There's not a lot of time left and Jesse James Leija understands that as well as anyone. You stay in this game too long and some day they'll have to pull you aside and remind you how to spell your name or find your way home.

Leija knows all about the guys who stay in too long, who start taking punches that never would have touched them 10 years ago.

That's when it's scary, when it isn't fun anymore. And Leija knows that's when it's time to get out, time to take a final bow and leave the ring for good.

The problem is convincing yourself to go.

That's why this fight is so important to Leija (47-6-2, 19 KOs). He can peek over Arturo Gatti's shoulder and see the finish line a little ways up ahead, the end of a long and tough career. And winning Gatti's WBC super-lightweight title would make it all a little sweeter when he reaches it.

He also knows Gatti has been in more than a few wars in his career.

“I don't know how much it (a ring war) takes out of you, but it's not good for your health,” Leija said on a recent conference call promoting his fight with Gatti (38-6, 29 KOs) set for Saturday night at Boardwalk Hall in Atlantic City. “I feel that it slows you down and you're not as sharp as you once were. You take punishment to give punishment. Once you get hit a lot, you get used to it and that's never good. That's why I've always worked on my defense because I don't like getting hit.”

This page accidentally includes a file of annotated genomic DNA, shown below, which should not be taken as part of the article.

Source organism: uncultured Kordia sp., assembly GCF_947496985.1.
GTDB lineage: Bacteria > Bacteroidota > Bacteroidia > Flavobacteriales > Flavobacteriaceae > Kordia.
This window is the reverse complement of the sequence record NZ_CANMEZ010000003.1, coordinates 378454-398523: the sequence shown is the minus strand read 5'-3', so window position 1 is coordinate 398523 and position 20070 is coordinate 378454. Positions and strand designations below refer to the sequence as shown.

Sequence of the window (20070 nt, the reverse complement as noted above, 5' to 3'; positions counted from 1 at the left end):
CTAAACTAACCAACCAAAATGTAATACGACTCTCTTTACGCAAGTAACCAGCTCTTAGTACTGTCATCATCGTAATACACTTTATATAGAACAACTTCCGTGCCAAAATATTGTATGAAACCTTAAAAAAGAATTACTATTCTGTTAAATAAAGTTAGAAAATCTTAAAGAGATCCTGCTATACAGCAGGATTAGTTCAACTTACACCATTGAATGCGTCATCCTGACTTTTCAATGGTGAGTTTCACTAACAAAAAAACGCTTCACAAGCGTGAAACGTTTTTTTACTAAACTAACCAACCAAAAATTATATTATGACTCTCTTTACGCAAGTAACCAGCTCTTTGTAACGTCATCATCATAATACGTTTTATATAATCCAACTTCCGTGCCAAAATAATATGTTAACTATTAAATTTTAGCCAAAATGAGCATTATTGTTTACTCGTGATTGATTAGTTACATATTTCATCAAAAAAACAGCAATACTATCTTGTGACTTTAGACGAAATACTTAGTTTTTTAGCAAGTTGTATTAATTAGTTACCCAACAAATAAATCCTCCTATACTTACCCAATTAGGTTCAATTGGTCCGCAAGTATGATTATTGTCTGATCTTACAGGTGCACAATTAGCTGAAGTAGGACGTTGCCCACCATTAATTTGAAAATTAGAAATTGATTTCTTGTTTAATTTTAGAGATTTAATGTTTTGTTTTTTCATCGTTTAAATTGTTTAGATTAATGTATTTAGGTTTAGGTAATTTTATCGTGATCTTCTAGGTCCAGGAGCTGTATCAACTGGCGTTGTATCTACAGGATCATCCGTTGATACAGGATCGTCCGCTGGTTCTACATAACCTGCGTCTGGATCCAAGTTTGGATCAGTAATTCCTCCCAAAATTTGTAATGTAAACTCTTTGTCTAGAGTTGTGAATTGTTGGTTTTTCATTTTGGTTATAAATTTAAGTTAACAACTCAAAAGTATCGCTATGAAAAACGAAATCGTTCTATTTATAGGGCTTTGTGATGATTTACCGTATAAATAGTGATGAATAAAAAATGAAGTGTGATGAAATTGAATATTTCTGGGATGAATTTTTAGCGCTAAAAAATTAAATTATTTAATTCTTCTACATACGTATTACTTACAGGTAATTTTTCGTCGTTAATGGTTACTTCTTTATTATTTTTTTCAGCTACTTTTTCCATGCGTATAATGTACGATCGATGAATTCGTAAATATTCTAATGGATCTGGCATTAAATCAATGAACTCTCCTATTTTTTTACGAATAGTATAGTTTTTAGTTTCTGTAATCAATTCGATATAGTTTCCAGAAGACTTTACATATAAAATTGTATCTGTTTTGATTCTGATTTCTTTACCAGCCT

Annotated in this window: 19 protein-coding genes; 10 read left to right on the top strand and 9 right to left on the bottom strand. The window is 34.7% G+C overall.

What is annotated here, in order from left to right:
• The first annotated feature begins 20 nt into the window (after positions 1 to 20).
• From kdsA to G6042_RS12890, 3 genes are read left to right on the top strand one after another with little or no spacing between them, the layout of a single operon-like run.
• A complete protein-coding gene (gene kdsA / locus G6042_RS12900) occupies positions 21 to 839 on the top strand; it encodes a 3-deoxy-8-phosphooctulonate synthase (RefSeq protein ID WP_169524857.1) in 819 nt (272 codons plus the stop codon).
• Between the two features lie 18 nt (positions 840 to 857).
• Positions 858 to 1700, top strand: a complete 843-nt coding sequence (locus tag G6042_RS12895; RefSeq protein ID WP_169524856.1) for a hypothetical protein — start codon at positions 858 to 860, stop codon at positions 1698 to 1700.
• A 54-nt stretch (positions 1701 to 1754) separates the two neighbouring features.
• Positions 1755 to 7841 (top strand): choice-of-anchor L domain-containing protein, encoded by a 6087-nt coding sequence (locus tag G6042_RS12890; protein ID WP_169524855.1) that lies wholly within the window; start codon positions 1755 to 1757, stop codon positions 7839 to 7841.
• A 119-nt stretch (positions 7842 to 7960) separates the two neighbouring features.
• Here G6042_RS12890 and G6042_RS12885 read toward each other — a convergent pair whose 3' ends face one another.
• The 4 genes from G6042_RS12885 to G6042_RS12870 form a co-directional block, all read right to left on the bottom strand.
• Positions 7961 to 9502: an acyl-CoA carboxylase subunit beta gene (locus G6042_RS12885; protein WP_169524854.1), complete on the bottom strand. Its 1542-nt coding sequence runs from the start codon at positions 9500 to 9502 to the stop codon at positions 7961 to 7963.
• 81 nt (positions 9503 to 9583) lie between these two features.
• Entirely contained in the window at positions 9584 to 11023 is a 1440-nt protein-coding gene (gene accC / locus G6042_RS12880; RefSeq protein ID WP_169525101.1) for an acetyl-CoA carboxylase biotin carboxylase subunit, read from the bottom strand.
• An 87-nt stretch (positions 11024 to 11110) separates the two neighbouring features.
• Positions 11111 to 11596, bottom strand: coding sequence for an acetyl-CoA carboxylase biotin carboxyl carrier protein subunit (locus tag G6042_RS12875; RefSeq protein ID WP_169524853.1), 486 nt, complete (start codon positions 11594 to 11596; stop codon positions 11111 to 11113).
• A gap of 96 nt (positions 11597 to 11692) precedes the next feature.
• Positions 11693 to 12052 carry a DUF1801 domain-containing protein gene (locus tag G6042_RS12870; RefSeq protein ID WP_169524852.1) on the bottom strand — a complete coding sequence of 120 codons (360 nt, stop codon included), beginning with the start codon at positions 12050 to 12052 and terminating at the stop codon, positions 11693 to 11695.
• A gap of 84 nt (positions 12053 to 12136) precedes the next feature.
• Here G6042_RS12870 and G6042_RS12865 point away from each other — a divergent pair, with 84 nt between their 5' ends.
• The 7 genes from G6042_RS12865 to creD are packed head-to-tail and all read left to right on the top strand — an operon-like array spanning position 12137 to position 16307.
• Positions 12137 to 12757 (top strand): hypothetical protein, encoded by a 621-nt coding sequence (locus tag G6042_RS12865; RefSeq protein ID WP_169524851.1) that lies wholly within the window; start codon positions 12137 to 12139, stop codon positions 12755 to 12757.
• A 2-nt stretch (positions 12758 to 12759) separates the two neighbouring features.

Then he's not going to like Saturday night and his appointment with Gatti.

But Leija, who fights out of San Antonio, knows what he's getting into. He's been fighting pro for more than 16 years, winning fights against guys like Azumah Nelson, Louie Espinoza and Troy Dorsey in 1992, a fight Leija calls one of the toughest of his career.

But after so many years, retirement becomes a big tease.

Leija's manager – Lester Bedford – thought Leija was going to hang them up following his loss to Kostya Tszyu back in January 2003.

“I thought that was a pretty good exit for him,” Bedford said. “I saw James sitting on the bench after the fight and he said, 'You know, I could have won that fight.' He fought a helluva fight for six rounds. I didn't think he'd want to continue on, have to go through the grind of fighting two or three non-title fights to get his feet back underneath him.”

But he did. And now, with four wins since his loss to Tszyu – including a split-decision win over Francisco Bojada in July – he's getting the fight he says he's wanted for years.

“I didn't think I would ever get this fight, but after the Bojada fight, there was hope,” Leija said. “I wish it would have happened years ago, but I'm glad it's happening now.”

Against Gatti, Leija will be facing the hometown favorite. But he's fought on the road and won before.

Gatti, knowing he's a giant step closer to a big-money fight with Floyd Mayweather Jr., following Mayweather's hammering of Henry Bruseles on Saturday night, can't afford to look too far ahead. If he even glances past Leija, he could lose. And the Mayweather fight might go to Leija.

“I don't like to talk about it,” Gatti said of the possible matchup with Mayweather. “Jesse James is on my mind.”

He better be.